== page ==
It seems the world has come to a crossroads. An incident of injustice, of police brutality, claiming the life of George Floyd, catalyzed a world of protests by people of color, members of marginalized communities, and allies. The United States has always been on center stage. It almost became a normal occurrence to witness racial profiling and unlawful use of power. This time, however, the dust hasn’t settled. The protests haven’t stopped.
There is a keen sense of solidarity within the chaos that is portrayed on the news. People are upset and rightfully so. The entire world has put the United States on the stand and is demanding answers and immediate change. The disparities in the various societal and political institutions (wealth, education, employment, criminal justice, ect.) within countries across the globe are a result of our history of colonialism. Such inequalities have been built into our infrastructures by virtue of our past. Stereotypes and racist sentiments have been propagated throughout cultures, communities, and countries. It is no longer enough to not be a racist and to not judge another person’s character from the color of their skin. To combat such systemic segregation, we have to do better. We must hold each other accountable. That means having those uncomfortable conversations, it means stepping up for a community of people you may not know and it means taking the time to learn what is right and unlearn what is wrong.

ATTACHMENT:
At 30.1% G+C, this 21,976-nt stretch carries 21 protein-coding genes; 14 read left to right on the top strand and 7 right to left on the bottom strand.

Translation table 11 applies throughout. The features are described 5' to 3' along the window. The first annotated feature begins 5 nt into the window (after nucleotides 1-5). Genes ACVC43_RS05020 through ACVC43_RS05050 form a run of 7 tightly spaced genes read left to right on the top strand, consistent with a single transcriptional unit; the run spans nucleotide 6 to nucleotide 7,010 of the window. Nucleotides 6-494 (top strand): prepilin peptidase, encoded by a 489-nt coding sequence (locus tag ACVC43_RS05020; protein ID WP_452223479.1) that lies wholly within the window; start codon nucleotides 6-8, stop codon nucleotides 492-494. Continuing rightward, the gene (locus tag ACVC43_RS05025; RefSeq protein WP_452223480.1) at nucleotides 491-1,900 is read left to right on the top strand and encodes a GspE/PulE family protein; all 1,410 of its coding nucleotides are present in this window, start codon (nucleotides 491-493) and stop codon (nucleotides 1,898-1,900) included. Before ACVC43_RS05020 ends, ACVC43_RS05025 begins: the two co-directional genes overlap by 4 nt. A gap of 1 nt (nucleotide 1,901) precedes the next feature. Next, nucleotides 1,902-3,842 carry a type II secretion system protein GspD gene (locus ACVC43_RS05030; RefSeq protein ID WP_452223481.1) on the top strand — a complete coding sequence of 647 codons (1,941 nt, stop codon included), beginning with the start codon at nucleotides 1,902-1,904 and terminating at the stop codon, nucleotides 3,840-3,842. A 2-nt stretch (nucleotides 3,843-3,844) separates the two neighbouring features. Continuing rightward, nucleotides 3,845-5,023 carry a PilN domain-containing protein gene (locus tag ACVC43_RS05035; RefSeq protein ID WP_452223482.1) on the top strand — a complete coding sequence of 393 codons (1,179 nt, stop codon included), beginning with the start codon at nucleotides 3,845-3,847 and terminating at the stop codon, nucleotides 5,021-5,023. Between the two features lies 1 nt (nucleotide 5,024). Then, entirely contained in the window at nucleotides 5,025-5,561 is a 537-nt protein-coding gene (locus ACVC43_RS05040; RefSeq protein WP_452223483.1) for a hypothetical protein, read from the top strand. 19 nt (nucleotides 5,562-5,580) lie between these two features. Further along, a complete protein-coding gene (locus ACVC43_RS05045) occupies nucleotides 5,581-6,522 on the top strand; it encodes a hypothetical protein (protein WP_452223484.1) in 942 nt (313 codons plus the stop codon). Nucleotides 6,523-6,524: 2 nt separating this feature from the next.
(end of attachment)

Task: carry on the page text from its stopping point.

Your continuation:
Although it is inspiring to see the entire world come together to champion such a cause, it is disheartening to know that it must take so much effort for change to be made. Such is a testament to how deeply rooted these issues are within society. The fight can not be stopped. These communities deserve for their voices to be heard. It is inhumane for the African American communities and the greater community of black individuals globally to have to fear for their lives in the hands of a system that is placed to protect them. While the #blacklivesmatter movement is what deserves the utmost attention and power right now, we believe it is equally important to continue this energy and to protest injustice within our own communities. From the criminalization and marginalization of Malaysian Indians and the Orang Asli to the dehumanization of refugees and migrant workers. Malaysia’s own share of problems has seemed to go unnoticed. We must learn from our brothers and sisters in the United States and empower, humanize, and empathize with these communities. We have a common responsibility to ensure such demeaning sentiments are no longer ignored. Our voices will be heard and our communities will heal. Silence in times of injustice only serves as an active contribution to systemic oppression and racism. We have to start now.
Speak up, or you will be spoken about
Here is a link that includes many valuable outlets to express your sentiments and show your support to the BlackLivesMatter Movement, resources to further educate yourself, and links to petitions that should be signed. https://linktr.ee/blacklivesmatter